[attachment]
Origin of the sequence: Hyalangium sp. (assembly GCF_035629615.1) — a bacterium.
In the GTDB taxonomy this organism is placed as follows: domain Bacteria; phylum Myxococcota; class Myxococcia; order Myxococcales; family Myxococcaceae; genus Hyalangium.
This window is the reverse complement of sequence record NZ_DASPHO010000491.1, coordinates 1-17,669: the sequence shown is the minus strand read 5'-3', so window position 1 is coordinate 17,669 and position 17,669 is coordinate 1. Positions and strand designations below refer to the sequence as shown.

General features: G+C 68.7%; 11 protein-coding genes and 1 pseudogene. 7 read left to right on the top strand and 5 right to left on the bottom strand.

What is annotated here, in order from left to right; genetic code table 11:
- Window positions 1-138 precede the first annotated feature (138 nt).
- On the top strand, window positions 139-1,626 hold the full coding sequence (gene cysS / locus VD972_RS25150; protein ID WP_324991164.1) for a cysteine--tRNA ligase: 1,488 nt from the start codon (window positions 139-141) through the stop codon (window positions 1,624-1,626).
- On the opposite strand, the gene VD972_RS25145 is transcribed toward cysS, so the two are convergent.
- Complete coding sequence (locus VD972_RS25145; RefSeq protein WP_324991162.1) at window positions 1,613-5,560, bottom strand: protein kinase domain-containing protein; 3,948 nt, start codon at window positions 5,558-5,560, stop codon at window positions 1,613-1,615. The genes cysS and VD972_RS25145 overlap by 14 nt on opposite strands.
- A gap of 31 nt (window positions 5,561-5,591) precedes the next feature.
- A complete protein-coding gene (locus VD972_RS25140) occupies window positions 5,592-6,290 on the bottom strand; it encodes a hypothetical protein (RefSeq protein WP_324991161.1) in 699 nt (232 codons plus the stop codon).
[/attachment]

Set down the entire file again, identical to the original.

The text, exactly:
Origin of the sequence: Hyalangium sp. (assembly GCF_035629615.1) — a bacterium.
In the GTDB taxonomy this organism is placed as follows: domain Bacteria; phylum Myxococcota; class Myxococcia; order Myxococcales; family Myxococcaceae; genus Hyalangium.
This window is the reverse complement of sequence record NZ_DASPHO010000491.1, coordinates 1-17,669: the sequence shown is the minus strand read 5'-3', so window position 1 is coordinate 17,669 and position 17,669 is coordinate 1. Positions and strand designations below refer to the sequence as shown.

General features: G+C 68.7%; 11 protein-coding genes and 1 pseudogene. 7 read left to right on the top strand and 5 right to left on the bottom strand.

What is annotated here, in order from left to right; genetic code table 11:
- Window positions 1-138 precede the first annotated feature (138 nt).
- On the top strand, window positions 139-1,626 hold the full coding sequence (gene cysS / locus VD972_RS25150; protein ID WP_324991164.1) for a cysteine--tRNA ligase: 1,488 nt from the start codon (window positions 139-141) through the stop codon (window positions 1,624-1,626).
- On the opposite strand, the gene VD972_RS25145 is transcribed toward cysS, so the two are convergent.
- Complete coding sequence (locus VD972_RS25145; RefSeq protein WP_324991162.1) at window positions 1,613-5,560, bottom strand: protein kinase domain-containing protein; 3,948 nt, start codon at window positions 5,558-5,560, stop codon at window positions 1,613-1,615. The genes cysS and VD972_RS25145 overlap by 14 nt on opposite strands.
- A gap of 31 nt (window positions 5,561-5,591) precedes the next feature.
- A complete protein-coding gene (locus VD972_RS25140) occupies window positions 5,592-6,290 on the bottom strand; it encodes a hypothetical protein (RefSeq protein WP_324991161.1) in 699 nt (232 codons plus the stop codon).